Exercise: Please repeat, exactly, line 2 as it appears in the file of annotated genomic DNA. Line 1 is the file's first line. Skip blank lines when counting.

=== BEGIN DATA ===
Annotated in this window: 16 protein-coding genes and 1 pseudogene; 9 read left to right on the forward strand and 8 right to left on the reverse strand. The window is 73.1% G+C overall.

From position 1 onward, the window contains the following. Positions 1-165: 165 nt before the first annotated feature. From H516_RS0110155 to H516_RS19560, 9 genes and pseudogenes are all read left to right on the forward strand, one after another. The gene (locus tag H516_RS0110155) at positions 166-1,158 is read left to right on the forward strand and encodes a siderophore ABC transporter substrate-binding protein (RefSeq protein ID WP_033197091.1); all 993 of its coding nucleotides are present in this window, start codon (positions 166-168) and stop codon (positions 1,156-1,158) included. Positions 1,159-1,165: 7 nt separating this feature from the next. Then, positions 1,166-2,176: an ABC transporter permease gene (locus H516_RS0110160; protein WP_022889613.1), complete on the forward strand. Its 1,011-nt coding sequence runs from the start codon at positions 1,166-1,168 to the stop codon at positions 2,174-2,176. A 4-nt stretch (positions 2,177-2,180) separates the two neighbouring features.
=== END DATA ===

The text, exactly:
From position 1 onward, the window contains the following. Positions 1-165: 165 nt before the first annotated feature. From H516_RS0110155 to H516_RS19560, 9 genes and pseudogenes are all read left to right on the forward strand, one after another. The gene (locus tag H516_RS0110155) at positions 166-1,158 is read left to right on the forward strand and encodes a siderophore ABC transporter substrate-binding protein (RefSeq protein ID WP_033197091.1); all 993 of its coding nucleotides are present in this window, start codon (positions 166-168) and stop codon (positions 1,156-1,158) included. Positions 1,159-1,165: 7 nt separating this feature from the next. Then, positions 1,166-2,176: an ABC transporter permease gene (locus H516_RS0110160; protein WP_022889613.1), complete on the forward strand. Its 1,011-nt coding sequence runs from the start codon at positions 1,166-1,168 to the stop codon at positions 2,174-2,176. A 4-nt stretch (positions 2,177-2,180) separates the two neighbouring features.